M.Sc Student | Abassi Ahmad Zaid |
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Subject | Lower-Dimensional Representation: Compression, Faithfulness and Relevance |

Department | Department of Electrical Engineering |

Supervisor | Professor Ron Meir |

Full Thesis text |

In this day and age when massive amounts of data are available to computers and

humans alike, it is of prime importance to allow tractable manipulation of, and inference from, acquired data. The most fundamental and ubiquitous concept in Data Science is that of dimensionality reduction (DR). DR refers to a controlled transformation of data to reduce the number of variables needed to consider in order to simplify representation and avoid the undesirable phenomena accompanying unbounded higher-dimensions.

From a combinatorial explosion in possible values due to higher dimensionality, through lack of efficient optimization arising from the complexity of the ambient space and its geometry to statistical ill-posedness and overfitting, (high) dimensionality is truly a curse.

While Principal Component Analysis (PCA) and Reduced-Rank Regression (RRR), with their many variants, constitute the most basic techniques of dimensionality reduction, many inherently different techniques exist for distinct purposes across multiple fields and disciplines. From rate-distortion (RD) and the Information Bottleneck (IB) to the Generalized Karhunen-Loeve transform (GKL) and manifold learning, different techniques exist for distinct purposes and each technique requires its own theory and study.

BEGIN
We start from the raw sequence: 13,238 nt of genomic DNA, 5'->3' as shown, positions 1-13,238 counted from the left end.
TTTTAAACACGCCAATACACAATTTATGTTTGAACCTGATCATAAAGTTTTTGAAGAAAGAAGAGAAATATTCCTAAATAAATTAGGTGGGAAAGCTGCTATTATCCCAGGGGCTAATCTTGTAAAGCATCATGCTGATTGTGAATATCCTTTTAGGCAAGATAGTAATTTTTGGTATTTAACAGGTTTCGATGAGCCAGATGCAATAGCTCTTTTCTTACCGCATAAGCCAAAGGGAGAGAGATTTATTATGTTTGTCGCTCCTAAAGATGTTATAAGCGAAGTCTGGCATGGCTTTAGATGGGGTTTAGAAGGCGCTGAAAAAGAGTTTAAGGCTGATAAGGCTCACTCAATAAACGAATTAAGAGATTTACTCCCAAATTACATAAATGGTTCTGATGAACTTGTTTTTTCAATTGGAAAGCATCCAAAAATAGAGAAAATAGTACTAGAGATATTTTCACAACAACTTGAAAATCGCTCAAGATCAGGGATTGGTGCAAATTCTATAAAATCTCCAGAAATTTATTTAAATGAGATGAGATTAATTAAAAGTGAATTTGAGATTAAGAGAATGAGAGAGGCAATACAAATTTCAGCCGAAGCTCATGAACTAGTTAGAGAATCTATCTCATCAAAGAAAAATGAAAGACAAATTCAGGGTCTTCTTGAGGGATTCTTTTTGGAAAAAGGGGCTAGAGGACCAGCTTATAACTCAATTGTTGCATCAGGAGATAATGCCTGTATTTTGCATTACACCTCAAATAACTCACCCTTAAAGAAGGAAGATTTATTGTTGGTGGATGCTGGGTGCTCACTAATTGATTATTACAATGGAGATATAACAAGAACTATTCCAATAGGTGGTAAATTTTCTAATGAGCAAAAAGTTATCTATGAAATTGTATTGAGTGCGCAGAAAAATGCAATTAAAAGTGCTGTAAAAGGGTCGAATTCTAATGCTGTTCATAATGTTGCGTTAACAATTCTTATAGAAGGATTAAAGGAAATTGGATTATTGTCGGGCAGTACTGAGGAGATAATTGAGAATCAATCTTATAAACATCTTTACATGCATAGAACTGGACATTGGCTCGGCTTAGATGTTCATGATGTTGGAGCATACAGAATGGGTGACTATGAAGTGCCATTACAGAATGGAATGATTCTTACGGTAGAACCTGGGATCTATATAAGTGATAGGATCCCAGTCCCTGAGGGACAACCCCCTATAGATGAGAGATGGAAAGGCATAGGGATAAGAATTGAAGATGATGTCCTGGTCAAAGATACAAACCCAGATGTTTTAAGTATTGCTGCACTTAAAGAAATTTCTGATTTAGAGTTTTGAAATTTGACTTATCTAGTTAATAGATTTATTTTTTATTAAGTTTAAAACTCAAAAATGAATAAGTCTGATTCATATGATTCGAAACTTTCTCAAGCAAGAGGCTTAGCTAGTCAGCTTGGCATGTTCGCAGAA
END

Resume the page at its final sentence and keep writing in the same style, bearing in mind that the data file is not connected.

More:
Inspired by transfer and unsupervised learning, we introduce Encumbered Principal

Component Analysis (EPCA), in which we seek a low-rank linear approximation of data, where the consideration is not only faithfulness to the original data, but also relevance towards predicting other data correlated with the original. We study analytically this new dimensionality reduction technique and the representation it affords us, comparing it qualitatively with standard PCA and RRR using numerical analysis and simulations to demonstrate the theory. Our main tools for this purpose are from matrix analysis, perturbation theory, and linear algebra.

Finally, we introduce ReLU Reduced Rank Regression (R4), where we seek an optimal nonlinear low-rank approximation of data transformed by a standard ReLU nonlinearity.

We qualitatively study this problem and its solution as deeply as possible given its

computational hardness and analytical intractability. This part is of prime importance to the theory of deep learning for its intuitive and clear relation to optimal representations in deep neural networks, an important and unresolved problem.